So this endeavor should not be commercially supported in any way.

    ps I do recall past discussions with you regarding invasive species where you wanted to grow plants that were invasive, despite being told that they were invasive and that ideally you should not. So I am wondering whether you fully understand concerns re; invasive species in general and why jurisdictions have ample concerns about introduction. My apology in advance if I confused you with any other poster or if I've misrepresented anything in the latter.
    “So that the meat on the plate is almost certainly not cull sourced.” This is what I saw as an assumption.


    On my position on introducing species, again I think you’ve made assumptions or you’re reading has been selective. My view is that we need to consider invasive species only which will help in the future. Otherwise non-invasive would be better. Nonetheless if man-made global warming is real, then the environment IS going to change, and it WILL change at a high non-natural rate. Therefore it seems logical that we may need to think about man-made interventions to speed transitions to a coming environment. That or face extirpation of current native species and possible replacement with desert or denuded eroding landscapes. Current climate science is saying that global warming is real, it is happening, it will continue to happen, it is irreversible, it will cause global change. To deny a highly probable reality and not study and forecast the local impacts and consider responses to avoid environmental calamity seems irresponsible towards future generations.

    Moreover, throughout large parts of North America past semi-nomadic indigenous people planted things like oaks etc to be able to harvest them in the future. What is seen today as native species were sometimes introduced by man long ago. And speaking of oaks, in our own river valley park system the City has planted burr oaks throughout the bush. I also see mountain ash spreading throughout the parks. (Such introductions may provide added food sources for current native wildlife.) In fact we have vast numbers of non-native plantings going on all around Alberta.

    I also have around 2/3 of a mile of lake frontage with a creek that is ‘naturalizing’ and am fully aware of the huge risks and damage non-native, undesirable, introductions can reap on an ecosystem. Hence we haven’t planted such things as wildflower seed mixes out of a risk of introducing purple loosestrife. I was raised with a high degree of awareness towards the environment. That said, I have planted non-native trees and shrubs on the property including Jack Pine sourced from a natural/native source about 20 miles away, provincial shelter-belt program trees (including spruce, pine, poplar, caragana, oak, etc).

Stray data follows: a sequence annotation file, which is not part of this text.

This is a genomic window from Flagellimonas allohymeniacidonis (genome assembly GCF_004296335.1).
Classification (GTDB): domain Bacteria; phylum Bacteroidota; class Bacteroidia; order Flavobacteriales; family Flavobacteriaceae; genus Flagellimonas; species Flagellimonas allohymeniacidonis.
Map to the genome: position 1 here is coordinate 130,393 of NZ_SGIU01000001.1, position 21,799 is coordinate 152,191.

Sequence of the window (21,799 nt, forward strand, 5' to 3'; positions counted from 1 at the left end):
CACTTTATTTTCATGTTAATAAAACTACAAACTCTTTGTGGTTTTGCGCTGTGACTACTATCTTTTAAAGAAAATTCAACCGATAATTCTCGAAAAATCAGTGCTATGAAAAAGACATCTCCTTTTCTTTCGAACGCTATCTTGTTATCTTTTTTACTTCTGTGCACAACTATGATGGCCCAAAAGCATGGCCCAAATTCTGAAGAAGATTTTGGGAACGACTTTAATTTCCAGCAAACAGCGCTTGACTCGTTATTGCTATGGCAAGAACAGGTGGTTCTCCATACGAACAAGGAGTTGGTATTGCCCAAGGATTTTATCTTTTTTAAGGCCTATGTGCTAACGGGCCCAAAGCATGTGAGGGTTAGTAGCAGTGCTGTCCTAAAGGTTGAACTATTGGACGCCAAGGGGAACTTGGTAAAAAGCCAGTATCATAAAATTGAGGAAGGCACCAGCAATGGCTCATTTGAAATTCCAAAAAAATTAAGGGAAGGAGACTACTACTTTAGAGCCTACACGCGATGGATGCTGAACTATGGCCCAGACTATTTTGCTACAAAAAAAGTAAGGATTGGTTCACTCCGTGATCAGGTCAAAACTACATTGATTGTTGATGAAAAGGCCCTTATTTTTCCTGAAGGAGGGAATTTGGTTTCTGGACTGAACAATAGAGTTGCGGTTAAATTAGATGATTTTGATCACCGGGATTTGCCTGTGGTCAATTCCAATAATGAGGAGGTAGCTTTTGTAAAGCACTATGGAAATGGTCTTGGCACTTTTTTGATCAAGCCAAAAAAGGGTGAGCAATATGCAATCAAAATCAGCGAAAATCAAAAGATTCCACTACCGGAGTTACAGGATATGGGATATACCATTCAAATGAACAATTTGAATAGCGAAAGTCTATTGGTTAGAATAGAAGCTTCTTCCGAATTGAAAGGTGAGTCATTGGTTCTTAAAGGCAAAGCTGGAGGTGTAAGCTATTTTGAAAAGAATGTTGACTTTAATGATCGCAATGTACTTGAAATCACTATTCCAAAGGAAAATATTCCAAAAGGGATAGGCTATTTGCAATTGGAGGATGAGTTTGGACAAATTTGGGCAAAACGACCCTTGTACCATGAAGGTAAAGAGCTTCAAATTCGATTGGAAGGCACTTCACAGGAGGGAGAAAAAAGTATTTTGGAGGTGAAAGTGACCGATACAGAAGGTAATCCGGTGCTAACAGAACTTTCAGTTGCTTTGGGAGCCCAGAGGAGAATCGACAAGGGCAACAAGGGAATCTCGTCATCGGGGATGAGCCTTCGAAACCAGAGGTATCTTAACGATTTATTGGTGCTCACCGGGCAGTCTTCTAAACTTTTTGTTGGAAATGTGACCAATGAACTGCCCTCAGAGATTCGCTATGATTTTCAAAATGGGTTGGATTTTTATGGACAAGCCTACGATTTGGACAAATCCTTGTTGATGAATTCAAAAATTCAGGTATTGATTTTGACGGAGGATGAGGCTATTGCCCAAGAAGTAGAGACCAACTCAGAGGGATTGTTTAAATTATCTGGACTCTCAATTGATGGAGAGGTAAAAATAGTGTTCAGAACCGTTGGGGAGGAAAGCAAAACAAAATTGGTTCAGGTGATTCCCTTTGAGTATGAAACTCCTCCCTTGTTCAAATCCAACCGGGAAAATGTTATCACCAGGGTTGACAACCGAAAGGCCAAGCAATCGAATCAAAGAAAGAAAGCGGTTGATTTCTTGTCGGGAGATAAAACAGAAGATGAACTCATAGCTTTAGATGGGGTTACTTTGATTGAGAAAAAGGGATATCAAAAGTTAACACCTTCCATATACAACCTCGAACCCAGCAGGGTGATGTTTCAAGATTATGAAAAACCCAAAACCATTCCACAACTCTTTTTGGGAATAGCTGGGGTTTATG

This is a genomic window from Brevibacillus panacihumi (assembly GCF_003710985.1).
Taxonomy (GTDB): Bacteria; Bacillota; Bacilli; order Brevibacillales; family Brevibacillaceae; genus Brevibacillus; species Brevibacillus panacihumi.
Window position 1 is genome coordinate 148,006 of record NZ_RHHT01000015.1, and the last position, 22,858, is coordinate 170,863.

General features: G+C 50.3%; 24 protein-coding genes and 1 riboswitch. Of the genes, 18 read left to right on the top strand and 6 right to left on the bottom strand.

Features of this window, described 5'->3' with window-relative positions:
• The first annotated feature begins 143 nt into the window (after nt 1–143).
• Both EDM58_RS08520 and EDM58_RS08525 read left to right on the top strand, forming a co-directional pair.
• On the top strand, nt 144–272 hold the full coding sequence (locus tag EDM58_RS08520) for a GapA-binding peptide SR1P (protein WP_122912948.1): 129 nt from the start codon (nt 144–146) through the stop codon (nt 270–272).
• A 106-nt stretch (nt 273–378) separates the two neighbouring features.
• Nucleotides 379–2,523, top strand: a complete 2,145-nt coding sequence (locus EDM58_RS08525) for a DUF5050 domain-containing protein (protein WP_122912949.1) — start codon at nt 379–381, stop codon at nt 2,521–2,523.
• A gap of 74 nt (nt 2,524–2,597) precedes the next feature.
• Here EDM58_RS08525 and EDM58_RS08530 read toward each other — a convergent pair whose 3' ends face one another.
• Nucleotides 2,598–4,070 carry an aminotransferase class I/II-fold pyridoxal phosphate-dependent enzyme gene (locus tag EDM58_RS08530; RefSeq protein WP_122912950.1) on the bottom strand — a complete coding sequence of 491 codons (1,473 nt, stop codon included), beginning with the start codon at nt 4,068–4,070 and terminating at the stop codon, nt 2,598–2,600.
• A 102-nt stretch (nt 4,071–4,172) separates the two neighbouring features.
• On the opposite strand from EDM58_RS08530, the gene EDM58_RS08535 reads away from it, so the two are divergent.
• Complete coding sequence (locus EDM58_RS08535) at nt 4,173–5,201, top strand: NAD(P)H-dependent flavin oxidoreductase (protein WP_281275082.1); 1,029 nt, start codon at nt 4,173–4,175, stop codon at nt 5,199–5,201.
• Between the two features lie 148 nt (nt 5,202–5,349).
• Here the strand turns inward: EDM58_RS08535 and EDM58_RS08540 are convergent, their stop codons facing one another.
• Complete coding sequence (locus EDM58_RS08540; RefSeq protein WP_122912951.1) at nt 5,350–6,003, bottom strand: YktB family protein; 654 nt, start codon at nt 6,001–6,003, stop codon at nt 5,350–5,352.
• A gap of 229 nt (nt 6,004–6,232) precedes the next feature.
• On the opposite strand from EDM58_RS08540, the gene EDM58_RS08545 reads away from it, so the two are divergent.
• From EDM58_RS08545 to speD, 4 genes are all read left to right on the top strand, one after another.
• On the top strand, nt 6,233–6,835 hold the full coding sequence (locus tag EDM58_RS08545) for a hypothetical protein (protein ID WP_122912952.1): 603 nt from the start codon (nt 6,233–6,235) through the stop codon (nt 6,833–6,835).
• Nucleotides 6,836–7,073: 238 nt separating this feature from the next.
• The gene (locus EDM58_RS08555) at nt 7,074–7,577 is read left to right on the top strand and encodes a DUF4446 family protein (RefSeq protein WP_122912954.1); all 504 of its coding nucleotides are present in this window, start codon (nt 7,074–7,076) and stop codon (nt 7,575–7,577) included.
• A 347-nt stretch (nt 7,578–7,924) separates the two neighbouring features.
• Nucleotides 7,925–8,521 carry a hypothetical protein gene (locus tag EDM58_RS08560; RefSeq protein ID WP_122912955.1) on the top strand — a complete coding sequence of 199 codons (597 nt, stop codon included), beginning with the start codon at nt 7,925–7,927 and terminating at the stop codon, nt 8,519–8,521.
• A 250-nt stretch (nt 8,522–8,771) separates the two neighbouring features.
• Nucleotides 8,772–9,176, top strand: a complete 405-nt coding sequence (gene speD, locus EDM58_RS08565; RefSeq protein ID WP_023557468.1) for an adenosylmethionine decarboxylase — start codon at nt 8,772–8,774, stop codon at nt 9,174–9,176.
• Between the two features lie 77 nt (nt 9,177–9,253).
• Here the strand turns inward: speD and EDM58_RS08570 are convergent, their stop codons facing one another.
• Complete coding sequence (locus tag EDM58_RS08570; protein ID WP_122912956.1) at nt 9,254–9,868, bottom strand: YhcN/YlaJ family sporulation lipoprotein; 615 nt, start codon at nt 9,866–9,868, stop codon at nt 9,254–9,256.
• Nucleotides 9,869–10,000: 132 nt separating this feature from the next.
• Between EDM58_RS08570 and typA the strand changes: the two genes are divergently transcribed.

We also now have 8 beaver dams on the property and while upstream the landowners are blasting the dams and trapping or shooting the beavers, I spent nearly $2,000 on materials last year, raised our bridge and installed a DIY beaver dam leveling device. I highly doubt that there are many people actually willing to put out serious cash and effort to protect the environment. Most people are just all talk and no action.



    Invasive species for dinner? Restaurant serves up Florida's most reviled breeds | Life and style | The Guardian

    https://www.theguardian.com/lifeands...recipe-florida


    Eat The Invaders — Fighting Invasive Species, One Bite At A Time!

    http://eattheinvaders.org/


    Eat an Invasive Species at Your Next Meal | Travel | Smithsonian

    https://www.smithsonianmag.com/trave...try-180957899/
    Last edited by KC; 13-03-2018 at 10:09 AM.

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    Very well played.

    Ideally Top_Dawg would have opted for a 2012 Chateau La Croix St. Georges.

    Pairs very well with both pork and cheddar.



    Magnifique !

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    Albacore Tuna Crudo - Irvings Farm fresh bacon, onion relish, togarashi

    Wild Boar and Black Garlic Meatballs - Jack Daniels glaze

    Braised Alberta Beef Brisket and Gnocchi Tartiflette - Winding Road RDB cheese and leek cream


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    TARTIFLETTE ??


    Non.

    C'est pas possible.

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    Quote Originally Posted by Top_Dawg View Post


    Very well played.

    Ideally Top_Dawg would have opted for a 2012 Chateau La Croix St. Georges.

    Pairs very well with both pork and cheddar.



    Magnifique !

    What parallel universe have I awoken to ....
    ... gobsmacked